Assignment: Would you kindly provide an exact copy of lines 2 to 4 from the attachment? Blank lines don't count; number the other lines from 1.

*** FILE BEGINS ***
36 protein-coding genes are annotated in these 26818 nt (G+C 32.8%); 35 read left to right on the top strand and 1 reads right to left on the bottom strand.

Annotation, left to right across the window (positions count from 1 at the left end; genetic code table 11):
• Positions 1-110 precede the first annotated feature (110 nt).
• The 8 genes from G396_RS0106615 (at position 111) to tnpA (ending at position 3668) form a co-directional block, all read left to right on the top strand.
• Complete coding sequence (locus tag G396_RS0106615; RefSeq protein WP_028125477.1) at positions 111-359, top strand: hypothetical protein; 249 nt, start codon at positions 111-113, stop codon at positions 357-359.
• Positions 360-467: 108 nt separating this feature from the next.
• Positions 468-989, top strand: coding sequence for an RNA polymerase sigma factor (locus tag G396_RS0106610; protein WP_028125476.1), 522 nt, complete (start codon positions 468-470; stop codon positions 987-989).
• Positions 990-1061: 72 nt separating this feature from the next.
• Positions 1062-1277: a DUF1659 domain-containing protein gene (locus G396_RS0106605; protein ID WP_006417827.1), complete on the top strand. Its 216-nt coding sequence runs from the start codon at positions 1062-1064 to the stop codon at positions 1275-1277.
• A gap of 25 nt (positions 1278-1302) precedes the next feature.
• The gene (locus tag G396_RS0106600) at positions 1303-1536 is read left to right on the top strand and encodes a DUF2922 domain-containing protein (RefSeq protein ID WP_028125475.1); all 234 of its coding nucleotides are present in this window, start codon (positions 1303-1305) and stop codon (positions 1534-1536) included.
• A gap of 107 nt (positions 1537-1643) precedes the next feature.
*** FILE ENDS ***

Annotation, left to right across the window (positions count from 1 at the left end; genetic code table 11):
• Positions 1-110 precede the first annotated feature (110 nt).
• The 8 genes from G396_RS0106615 (at position 111) to tnpA (ending at position 3668) form a co-directional block, all read left to right on the top strand.